Mike Chunnby Nick Smith
He's better known as the cheerleader of local music than the bass player with Split Enz and Citizen Band. Mike Chunn was behind the push to get more Kiwi sounds on air, at the helm of the Australasian Performing Rights Association and involved in national school projects, such as the Smokefree Rockquest and Play It Strange, the charitable trust that runs the secondary school song-writing competition. Now he's unveiling Band of Strangers, a music competition that allows school kids to get up on stage and play alongside their heroes, such as the Exponents and Steriogram, at the Auckland Town Hall.
It sounds like The School of Rock, but with Jordan Luck in the Jack Black role? It is The School of Rock, except it's in front of 1800 people, all staring at you.
You'll be able to advise the kids about stage fright. You mean the agoraphobia? I will. I remember once having a really bad panic attack 20 minutes before a school lunchtime concert. I was like a cornered rat, but I walked on stage and it disappeared. I met another agoraphobic, a drummer, who used to have panic attacks before going on, but the minute you walk on, it goes. So I will say, "You can be sweating, vomiting, get diarrhoea ... as soon as you're on, your subconscious says, 'Enough of that bullshit, there's a job to do.'"
How did Band of Strangers come about? You've got your Smokefree Rockquest that is for bands that perform, write songs ... and you're judged on your performance on the day. But what if you're a beautiful performer on drums, [but] the band isn't very good? I think there should be somewhere for the individual performers to hop up and have the moment of their lives.
Who's on board? Yulia, Deceptikonz, Steriogram and the Exponents [among others] are at the show. If I was at Sacred Heart College and a sixth former - it's for sixth and seventh form, only - I would be filling out the form, applying to play bass for "Walkie Talkie Man", that Steriogram song. So I send in my CV and I get through the audition and ... Imagine being on stage at the Auckland Town Hall with a full house. What will happen is that Tyson [Kennedy, Steriogram lead singer] will be out the front, but the rest of the band are all school kids. So, he will call me out and say, we're going to do "Walkie Talkie Man", and on bass, from Sacred Heart College, is Mike Whatever and on drums we have Margaret So-and-So from Rangitoto. So I'm going to walk out there, shitting my pants, in front of 1800 people, and Mum will be fainting, my mates will screaming down the front and I will get to meet Tyson, maybe touch his garment.
As long as it's only his garment. Absolutely, absolutely. We're also going to have the Auckland Philharmonia string quartet - that will be doubled to an eight-piece, with four school kids joining them on Yulia's song, on Savage's "Moonshine" and on "Victoria" by the Exponents. So, there'll be violins, violas, cellos: it will be fizzing.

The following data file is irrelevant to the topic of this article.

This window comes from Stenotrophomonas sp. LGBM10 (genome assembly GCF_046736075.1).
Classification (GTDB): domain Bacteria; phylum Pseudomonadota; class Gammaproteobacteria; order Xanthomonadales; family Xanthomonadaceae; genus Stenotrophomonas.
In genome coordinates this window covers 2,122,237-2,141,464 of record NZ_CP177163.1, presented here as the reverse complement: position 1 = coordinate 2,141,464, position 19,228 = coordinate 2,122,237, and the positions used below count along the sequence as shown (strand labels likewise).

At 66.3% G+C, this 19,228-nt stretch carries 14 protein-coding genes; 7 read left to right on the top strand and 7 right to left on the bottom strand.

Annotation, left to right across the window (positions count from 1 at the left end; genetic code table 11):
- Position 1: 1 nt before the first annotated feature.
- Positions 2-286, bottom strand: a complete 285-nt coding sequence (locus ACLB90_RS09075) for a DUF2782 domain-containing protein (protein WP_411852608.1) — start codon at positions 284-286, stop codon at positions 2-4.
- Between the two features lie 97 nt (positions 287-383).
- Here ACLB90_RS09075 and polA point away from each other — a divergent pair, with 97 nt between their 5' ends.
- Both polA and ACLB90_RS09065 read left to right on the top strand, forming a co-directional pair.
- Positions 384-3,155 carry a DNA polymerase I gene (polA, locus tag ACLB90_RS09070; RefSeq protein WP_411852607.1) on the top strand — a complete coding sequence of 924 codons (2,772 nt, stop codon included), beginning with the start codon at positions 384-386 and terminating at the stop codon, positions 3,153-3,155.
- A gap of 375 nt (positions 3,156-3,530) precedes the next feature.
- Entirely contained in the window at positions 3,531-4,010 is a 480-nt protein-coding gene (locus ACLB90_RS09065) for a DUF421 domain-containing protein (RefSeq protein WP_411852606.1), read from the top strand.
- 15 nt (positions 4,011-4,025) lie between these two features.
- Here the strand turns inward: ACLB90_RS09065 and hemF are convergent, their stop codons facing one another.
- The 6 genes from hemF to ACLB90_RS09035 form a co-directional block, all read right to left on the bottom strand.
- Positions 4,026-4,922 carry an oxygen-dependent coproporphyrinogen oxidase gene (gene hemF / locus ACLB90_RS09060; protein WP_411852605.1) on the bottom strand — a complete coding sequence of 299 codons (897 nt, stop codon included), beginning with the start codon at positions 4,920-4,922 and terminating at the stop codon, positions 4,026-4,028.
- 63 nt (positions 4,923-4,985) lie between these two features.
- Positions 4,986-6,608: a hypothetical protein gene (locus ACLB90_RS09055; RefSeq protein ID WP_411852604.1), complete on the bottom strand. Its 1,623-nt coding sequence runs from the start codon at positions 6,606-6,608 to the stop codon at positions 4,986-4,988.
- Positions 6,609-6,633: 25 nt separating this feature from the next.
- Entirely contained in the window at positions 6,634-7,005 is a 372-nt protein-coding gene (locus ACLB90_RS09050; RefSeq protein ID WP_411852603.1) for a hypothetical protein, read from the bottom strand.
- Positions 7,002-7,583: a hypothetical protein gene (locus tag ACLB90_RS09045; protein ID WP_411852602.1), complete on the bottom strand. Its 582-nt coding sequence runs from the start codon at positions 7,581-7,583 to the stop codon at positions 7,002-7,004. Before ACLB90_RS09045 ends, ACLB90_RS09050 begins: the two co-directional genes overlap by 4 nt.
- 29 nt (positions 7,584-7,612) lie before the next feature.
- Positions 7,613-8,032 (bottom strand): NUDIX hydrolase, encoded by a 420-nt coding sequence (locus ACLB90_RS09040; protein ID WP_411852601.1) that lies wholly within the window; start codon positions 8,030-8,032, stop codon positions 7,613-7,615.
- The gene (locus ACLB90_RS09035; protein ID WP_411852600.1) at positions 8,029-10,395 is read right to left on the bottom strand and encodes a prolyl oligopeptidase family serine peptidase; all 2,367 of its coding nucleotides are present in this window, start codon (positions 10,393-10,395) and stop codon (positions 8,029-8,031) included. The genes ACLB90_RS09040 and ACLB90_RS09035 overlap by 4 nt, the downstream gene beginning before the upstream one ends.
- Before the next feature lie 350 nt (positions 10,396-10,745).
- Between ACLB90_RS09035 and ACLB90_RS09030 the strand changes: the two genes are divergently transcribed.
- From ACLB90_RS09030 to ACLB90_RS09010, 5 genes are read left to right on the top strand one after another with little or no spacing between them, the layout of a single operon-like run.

Why is it important that kids learn to play music at school? Every country's music tradition is based on the songs that they write. You don't say, "I really love going to Argentina because they've got really great Bach string quartets." You don't give a damn. You want to go there and listen to Argentinean music. We want to see more people writing and performing New Zealand songs. And I don't see that as having anything to do with the classroom. Imagine if you went to the New Zealand Rugby Union and said, "Why don't we have in the curriculum the science of rugby, just like they have music theory?" But who gives a shit about the science of rugby? They want people to play the game and bring to it their own style and pizazz. For me, music should be out of the classroom, something every single kid in the school should be able to partake in.
But there's no money in music. When I started [at the Australasian Performing Rights Association, musicians were earning from royalties] about $4 million. Then it went to $10 million, and now I think it's $14 million.
Why is that? The little things that seemed little at the time have had a huge impact - like the Nature's Best CDs that sold about 120,000 copies. That has meant that people in the street are saying, "We've had great music, we love our music." There's this real sense of pride that I never discerned in the 70s or 80s. I remember playing at one of the pubs with Citizen Band and we weren't allowed to eat in the main restaurant; we had to eat with the staff because we were scum and lowlifes and trash and slept in all day and had sex.
You lucky buggers. What song was "Nature's Best" when you were growing up? When I was at school, most of the hits were cover versions. But there was one written by Roger Skinner - "Let's Think of Something"- and Larry's Rebels had a No 1 with it. It won the Silver Scroll, and that was the song of the summer of '67. I remember thinking, "Shit, we can do it." The whole country loved that song.
When is Band of Strangers? The big night is May 21, and entries close on May 5. Any student residing between Albany and Papakura can download the entry form from www.playitstrange.co.nz - it's all there.
Documentary offers an intriguing look at the clash of artistic sensibilities behind adapting The Piano into a ballet.Read more
The Secretary for the Environment Vicky Robertson said she was proud of the report's honesty and it was an important stocktake for the country.Read more
Diana Wichtel reviews a new American TV series based on the hit Kiwi comedy.Read more
In her latest novel, Julie Cohen traces the parallel male and female lives of a single character.Read more
To celebrate Sir David Attenborough season on Sky, we are giving away copies of his book Life on Earth: 40th Anniversary Edition.Read more
Thanks to the determination of Christine Maiden, NZ has joined an international leadership network that aims to work on issues important to the futureRead more